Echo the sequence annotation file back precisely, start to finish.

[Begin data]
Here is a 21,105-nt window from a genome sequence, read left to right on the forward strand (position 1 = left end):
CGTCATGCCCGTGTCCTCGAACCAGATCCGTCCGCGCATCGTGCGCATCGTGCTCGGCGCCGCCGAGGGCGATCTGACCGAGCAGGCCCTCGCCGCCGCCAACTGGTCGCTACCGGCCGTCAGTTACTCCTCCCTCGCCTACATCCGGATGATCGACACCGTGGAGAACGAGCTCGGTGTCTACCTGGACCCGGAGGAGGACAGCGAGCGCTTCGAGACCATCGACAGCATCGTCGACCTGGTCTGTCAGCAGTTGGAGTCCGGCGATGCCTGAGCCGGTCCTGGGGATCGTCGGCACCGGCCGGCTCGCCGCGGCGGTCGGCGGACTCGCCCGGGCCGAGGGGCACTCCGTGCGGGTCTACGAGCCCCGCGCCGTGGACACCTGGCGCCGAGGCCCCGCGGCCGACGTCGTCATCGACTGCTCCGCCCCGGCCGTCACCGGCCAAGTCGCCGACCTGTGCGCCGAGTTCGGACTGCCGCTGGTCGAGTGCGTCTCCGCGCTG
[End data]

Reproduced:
Here is a 21,105-nt window from a genome sequence, read left to right on the forward strand (position 1 = left end):
CGTCATGCCCGTGTCCTCGAACCAGATCCGTCCGCGCATCGTGCGCATCGTGCTCGGCGCCGCCGAGGGCGATCTGACCGAGCAGGCCCTCGCCGCCGCCAACTGGTCGCTACCGGCCGTCAGTTACTCCTCCCTCGCCTACATCCGGATGATCGACACCGTGGAGAACGAGCTCGGTGTCTACCTGGACCCGGAGGAGGACAGCGAGCGCTTCGAGACCATCGACAGCATCGTCGACCTGGTCTGTCAGCAGTTGGAGTCCGGCGATGCCTGAGCCGGTCCTGGGGATCGTCGGCACCGGCCGGCTCGCCGCGGCGGTCGGCGGACTCGCCCGGGCCGAGGGGCACTCCGTGCGGGTCTACGAGCCCCGCGCCGTGGACACCTGGCGCCGAGGCCCCGCGGCCGACGTCGTCATCGACTGCTCCGCCCCGGCCGTCACCGGCCAAGTCGCCGACCTGTGCGCCGAGTTCGGACTGCCGCTGGTCGAGTGCGTCTCCGCGCTG